In response to his granddaughter's request, this week have been profiling William Luttgen, who participated in four Vanderbilt Cup Races as a driver and mechanician. In Thursday's post, I described Luttgen's background growing up in Germany and his successful drive in the 1904 Vanderbilt Cup Race. In Friday's post, Luttgen's mechanician role in the 1905 Vanderbilt Cup Race was detailed including how he ended up on the front page of the Brooklyn Daily Eagle. Today, the focus is on Luttgen's return as a driver in the 1906 Vanderbilt Cup Race.
Three Mercedes were entered for the 1906 race. However, one week before the race, the Parisian company, which owned one of these 120-HP cars, put it up for sale. William K. Vanderbilt, Jr. had serious thoughts of purchasing the car and driving it in the race. However, after practicing on the course with the car, Willie K. abandoned the idea on advice of friends and, likely, his wife. The car was purchased by pharmaceutical magnate George McKesson Brown of Lloyd Harbor who selected William Luttgen as his driver.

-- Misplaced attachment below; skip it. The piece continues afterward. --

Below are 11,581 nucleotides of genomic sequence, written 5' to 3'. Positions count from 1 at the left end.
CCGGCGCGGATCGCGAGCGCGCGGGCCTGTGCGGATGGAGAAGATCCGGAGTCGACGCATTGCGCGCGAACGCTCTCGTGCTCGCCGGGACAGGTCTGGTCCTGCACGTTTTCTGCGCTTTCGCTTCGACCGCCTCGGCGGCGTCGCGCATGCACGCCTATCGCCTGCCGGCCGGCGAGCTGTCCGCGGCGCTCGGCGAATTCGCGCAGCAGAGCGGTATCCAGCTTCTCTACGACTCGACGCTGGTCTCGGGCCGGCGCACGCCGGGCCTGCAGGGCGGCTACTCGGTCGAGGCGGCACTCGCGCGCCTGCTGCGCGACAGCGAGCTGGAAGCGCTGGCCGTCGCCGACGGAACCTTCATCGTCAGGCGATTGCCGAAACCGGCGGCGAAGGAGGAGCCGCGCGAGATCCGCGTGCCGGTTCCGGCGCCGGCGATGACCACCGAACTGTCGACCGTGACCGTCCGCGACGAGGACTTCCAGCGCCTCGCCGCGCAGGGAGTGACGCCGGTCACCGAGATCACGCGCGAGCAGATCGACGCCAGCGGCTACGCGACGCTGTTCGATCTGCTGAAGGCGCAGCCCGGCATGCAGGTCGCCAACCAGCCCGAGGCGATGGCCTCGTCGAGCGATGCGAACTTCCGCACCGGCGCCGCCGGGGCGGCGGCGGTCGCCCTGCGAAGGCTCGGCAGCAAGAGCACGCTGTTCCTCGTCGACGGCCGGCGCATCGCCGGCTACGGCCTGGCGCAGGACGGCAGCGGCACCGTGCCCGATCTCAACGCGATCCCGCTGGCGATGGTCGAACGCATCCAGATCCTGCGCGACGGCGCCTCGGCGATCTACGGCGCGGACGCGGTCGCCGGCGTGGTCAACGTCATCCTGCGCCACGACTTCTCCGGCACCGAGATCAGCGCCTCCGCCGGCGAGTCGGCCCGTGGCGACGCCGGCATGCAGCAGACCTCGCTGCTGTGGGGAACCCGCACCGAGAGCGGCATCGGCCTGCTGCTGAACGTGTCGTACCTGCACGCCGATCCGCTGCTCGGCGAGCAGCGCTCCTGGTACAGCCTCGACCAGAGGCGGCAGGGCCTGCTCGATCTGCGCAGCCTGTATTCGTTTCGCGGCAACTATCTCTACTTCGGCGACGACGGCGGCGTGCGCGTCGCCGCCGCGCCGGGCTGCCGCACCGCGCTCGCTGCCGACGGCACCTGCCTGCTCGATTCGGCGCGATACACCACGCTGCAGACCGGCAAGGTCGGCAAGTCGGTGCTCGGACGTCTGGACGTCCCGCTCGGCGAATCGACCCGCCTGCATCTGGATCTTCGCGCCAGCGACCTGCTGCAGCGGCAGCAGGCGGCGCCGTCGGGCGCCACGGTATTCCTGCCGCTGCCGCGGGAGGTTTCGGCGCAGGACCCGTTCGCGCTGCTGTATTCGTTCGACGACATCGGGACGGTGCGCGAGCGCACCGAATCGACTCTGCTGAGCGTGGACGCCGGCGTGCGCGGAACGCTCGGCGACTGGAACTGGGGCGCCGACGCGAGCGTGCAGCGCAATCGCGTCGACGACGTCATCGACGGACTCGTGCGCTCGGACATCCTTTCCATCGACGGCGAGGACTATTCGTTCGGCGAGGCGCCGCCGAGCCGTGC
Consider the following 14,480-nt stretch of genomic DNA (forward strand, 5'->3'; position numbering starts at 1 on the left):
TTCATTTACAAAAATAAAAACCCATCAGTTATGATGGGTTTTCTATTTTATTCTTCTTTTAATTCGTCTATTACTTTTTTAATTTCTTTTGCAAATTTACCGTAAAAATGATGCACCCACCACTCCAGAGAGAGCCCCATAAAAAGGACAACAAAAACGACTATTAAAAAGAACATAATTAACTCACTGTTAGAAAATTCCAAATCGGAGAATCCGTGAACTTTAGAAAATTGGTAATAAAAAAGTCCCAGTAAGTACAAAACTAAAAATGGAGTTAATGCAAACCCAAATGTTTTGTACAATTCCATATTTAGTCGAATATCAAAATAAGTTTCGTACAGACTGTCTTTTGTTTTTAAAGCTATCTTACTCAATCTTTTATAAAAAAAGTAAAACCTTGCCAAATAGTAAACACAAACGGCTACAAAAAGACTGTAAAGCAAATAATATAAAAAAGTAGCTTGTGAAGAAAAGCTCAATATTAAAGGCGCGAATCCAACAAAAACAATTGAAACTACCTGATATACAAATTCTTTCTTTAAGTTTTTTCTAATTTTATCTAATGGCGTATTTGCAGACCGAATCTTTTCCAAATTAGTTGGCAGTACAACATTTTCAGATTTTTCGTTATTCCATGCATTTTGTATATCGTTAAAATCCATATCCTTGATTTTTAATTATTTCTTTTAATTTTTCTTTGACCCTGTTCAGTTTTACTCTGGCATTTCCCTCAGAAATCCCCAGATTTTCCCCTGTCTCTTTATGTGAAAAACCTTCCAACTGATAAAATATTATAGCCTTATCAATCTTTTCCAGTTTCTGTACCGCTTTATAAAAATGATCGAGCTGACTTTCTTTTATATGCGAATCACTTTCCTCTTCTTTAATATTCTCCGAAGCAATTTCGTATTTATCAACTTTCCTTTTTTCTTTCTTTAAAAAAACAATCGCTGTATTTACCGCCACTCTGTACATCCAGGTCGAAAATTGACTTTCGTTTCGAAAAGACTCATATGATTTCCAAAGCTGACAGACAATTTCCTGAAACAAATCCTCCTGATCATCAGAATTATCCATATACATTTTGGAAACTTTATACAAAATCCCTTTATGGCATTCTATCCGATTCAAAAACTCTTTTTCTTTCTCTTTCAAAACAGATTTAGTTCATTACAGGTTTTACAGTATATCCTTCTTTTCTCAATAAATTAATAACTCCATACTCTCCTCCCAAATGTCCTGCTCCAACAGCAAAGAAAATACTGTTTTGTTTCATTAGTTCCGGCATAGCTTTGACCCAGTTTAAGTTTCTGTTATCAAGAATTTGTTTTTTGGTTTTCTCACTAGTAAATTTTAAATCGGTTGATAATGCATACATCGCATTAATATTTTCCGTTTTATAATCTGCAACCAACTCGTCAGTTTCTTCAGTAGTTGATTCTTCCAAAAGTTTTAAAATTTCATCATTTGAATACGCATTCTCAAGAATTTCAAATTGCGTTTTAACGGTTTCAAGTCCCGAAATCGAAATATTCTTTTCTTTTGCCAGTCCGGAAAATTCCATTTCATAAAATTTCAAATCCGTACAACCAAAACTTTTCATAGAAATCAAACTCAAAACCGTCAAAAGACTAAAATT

A close-up of William Luttgen and his mechanician Joe Marx preparing for the race.
Luttgen in the #7 Mercedes making the Hairpin Turn in Old Wesbury. Note how close the spectators are to the car.
Luttgen was captured in the 1906 race by the great artist Peter Helck.
Luttgen's #7 Mercedes can also be seen in the 1906 film of the race. When Louis Wagner's French Darracq was declared the winner, Luttgen's Mercedes was still running on the course and finished 11th of the 17 entries.